A more obvious weakness of behavior engineering as a panacea is manifested in a discussion of how to create a “golden age.” Smug as always, Frazier claims to know what “conditions” are necessary to stimulate a renaissance in great culture. But his conditions strike me as evidence that Skinner is ignorant of crucial portions of the human psyche. The first thing he mentions is leisure obtained by means of patronage. Of course, it helps to have time to devote to one’s creative urges. But it doesn’t seem crucial. We enjoy more leisure as a whole today than in most periods. But we tend to fill that leisure time with trivial entertainment such as TV. The more time we have, the more distractions we clutter our lives with. I think an artist must have a certain amount of solitude, even, perhaps, loneliness in order to develop the kind of depth needed to create a new and crucial work of art.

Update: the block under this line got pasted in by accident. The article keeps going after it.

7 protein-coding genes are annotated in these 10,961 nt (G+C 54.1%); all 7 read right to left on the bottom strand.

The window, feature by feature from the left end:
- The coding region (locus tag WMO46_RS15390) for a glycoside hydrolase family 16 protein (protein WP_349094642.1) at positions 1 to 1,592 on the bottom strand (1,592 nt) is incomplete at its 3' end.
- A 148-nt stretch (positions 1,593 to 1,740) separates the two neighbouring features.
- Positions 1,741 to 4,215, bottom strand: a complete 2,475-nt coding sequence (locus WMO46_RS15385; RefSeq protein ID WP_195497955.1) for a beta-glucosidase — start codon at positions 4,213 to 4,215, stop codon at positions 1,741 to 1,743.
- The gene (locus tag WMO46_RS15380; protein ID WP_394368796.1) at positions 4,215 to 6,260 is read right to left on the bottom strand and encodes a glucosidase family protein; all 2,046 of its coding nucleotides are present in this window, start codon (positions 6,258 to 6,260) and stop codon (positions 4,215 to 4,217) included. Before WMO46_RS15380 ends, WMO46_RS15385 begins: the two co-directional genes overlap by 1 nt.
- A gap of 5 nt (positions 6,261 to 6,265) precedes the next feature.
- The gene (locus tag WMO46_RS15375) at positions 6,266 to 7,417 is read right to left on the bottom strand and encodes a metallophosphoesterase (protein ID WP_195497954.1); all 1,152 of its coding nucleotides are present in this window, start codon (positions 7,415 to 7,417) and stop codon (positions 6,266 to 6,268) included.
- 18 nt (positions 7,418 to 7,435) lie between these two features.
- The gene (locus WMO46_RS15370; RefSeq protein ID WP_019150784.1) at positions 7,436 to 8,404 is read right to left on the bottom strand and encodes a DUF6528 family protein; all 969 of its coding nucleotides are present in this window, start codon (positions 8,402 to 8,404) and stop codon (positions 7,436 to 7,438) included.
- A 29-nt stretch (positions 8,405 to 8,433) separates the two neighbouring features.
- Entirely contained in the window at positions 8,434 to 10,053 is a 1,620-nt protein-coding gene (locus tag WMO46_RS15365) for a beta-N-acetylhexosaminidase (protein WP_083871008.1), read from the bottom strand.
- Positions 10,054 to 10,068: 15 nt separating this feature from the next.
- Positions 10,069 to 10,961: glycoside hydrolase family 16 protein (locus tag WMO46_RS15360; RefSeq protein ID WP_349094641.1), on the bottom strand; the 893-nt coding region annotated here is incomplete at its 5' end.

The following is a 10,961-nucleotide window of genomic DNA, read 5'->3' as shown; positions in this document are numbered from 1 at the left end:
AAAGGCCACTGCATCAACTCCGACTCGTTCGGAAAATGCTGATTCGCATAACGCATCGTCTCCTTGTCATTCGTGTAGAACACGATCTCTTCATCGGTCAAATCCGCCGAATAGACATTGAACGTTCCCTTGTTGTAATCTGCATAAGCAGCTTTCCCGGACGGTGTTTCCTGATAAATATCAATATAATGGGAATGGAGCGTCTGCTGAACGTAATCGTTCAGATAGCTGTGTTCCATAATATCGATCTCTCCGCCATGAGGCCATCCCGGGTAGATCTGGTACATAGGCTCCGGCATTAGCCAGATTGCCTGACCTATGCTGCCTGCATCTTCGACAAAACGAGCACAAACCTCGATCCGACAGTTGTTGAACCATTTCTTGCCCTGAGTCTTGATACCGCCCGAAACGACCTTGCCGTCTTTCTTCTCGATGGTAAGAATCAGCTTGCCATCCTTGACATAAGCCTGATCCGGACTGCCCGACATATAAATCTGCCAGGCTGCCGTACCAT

Frazier goes on to argue, “When artists and composers aren’t patronized, they generally get a modicum of leisure by becoming irresponsible. Hence their reputation with the public.” He doesn’t mention examples but one that seems to fit would be Richard Wagner who had a reputation for irresponsibility due to his habit of accumulating debts. Of course, Wagner was, indeed, suffering from a lack of patronage. So far, Skinner is right. But Wagner was just as productive during this earlier period of his life as he was later on when under the generous patronage of King Ludwig III. True, he wrote his most mature work at this latter period but only because he was in the mature time of his life. There is no evidence that his work improved under Ludwig or that it suffered before him. Not that the patronage wasn’t a good thing. Artists deserve support. But Skinner has not managed to support his contention that making support more available is really going to make a difference to the culture.